Four hours of hard hiking with few stops takes us to Shyangmochen. We are back on the same trail we took on the way in, and we’re staying in the tearoom where we had lunch on our way to Gheling.
It seems a lot softer and more civilized on the way out than it did when we stopped for lunch so many days ago It has a hot water shower that actually gets above tepid (though the air temperature makes it a challenge not to lose all the warmth of the shower and then some while drying and dressing.) The lunch table is set up directly beneath a traditional Mustang skylight. There are electric lights and even a couple of power outlets. The beds and pillows have sheets and pillow cases. Really, it’s practically the Ritz.
Perhaps energized by the slightly lower altitude and the half day of hiking, I decide it’s time to wash a bunch of clothes. The village’s washing is done at the community tap, fed in an endless stream that flows out of the irrigation system. And back into it, for that matter, since any water that flows from the tap is recaptured for the crops downhill.
I share the tap with several women who are obviously better at this than I. They bring big metal bowls that they fill with soap, clothes, and water, working up an impressive lather while I’m rubbing a bit of hand soap into my clothes, one sock at a time. It doesn’t take long for me to learn what seems to be a universal female phrase for, “If you’re done messing about in a typically useless male way, would you reconnect the hose so we can get about our business?” I also learn not to stand about downwind of the tap when they’re vigorously rinsing.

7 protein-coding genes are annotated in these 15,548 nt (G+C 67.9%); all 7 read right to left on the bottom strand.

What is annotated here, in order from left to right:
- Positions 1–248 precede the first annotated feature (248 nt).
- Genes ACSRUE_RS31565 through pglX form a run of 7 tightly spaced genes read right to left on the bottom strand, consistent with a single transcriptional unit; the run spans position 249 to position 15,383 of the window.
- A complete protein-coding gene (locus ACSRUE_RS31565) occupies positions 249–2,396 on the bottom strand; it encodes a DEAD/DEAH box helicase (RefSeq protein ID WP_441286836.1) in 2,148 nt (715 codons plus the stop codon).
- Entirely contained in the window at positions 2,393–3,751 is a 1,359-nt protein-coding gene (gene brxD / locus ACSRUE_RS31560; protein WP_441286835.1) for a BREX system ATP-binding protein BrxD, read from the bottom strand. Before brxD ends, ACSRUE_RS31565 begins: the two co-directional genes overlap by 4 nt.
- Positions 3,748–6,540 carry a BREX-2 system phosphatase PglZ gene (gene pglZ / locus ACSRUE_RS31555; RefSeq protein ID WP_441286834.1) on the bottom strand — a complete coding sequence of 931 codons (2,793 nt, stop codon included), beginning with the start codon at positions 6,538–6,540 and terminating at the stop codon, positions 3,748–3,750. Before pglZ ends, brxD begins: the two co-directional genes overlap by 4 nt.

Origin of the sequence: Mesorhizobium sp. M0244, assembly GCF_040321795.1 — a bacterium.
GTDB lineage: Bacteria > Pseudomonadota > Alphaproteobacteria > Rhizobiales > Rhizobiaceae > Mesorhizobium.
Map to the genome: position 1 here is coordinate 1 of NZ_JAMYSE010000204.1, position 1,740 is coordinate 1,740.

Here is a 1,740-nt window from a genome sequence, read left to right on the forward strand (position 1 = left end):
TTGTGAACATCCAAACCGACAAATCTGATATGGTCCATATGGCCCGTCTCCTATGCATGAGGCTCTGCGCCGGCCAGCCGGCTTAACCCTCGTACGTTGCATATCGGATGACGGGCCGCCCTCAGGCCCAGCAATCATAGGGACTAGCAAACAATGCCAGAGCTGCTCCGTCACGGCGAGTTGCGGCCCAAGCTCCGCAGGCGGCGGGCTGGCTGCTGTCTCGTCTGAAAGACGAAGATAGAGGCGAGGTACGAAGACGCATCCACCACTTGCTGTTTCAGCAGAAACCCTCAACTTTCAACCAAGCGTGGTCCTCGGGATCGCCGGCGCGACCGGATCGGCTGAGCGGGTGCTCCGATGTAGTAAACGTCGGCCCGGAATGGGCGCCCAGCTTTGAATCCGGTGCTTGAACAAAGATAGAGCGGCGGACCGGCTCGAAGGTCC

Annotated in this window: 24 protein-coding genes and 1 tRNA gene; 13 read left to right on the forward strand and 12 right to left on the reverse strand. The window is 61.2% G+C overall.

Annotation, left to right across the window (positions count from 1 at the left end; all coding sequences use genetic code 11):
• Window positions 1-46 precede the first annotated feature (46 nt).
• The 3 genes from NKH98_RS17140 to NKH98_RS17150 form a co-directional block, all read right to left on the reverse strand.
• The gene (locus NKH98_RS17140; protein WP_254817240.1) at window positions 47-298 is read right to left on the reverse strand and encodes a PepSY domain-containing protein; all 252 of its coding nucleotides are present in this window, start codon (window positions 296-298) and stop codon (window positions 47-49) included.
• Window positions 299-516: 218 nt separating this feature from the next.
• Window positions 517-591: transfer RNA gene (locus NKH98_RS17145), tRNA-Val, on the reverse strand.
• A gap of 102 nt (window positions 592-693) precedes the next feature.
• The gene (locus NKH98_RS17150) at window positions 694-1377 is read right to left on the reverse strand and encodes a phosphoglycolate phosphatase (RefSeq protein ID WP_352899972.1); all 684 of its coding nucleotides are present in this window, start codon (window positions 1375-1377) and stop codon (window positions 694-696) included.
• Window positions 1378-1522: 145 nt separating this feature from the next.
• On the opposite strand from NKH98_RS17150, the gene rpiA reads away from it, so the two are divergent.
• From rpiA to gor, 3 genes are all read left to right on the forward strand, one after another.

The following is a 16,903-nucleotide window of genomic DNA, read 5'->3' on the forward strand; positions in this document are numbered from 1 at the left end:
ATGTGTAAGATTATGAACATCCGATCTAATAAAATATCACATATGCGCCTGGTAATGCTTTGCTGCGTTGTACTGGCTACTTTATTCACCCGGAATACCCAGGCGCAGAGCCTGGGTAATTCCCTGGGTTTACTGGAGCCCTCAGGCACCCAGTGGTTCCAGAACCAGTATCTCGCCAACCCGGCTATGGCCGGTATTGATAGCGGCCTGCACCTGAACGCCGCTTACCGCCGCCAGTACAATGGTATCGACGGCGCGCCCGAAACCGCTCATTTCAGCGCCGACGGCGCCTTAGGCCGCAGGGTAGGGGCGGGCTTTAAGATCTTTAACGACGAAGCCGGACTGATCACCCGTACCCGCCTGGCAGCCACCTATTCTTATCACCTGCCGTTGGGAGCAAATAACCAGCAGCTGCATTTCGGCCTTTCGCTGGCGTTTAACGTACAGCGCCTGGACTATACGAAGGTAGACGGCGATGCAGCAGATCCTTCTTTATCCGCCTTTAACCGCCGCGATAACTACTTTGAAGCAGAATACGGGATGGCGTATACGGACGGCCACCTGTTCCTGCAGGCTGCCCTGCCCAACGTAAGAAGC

The best part of doing the wash is the drying. The afternoon wind is again hitting 50 mph and the sun is out. I hang the wet clothes on a metal wire clothesline. It’s very satisfying when hiking to have reasonable confidence that in the morning your clothes will be not just cleanish but that you won’t be putting them on wet, which tends to take the joy out of clean clothes.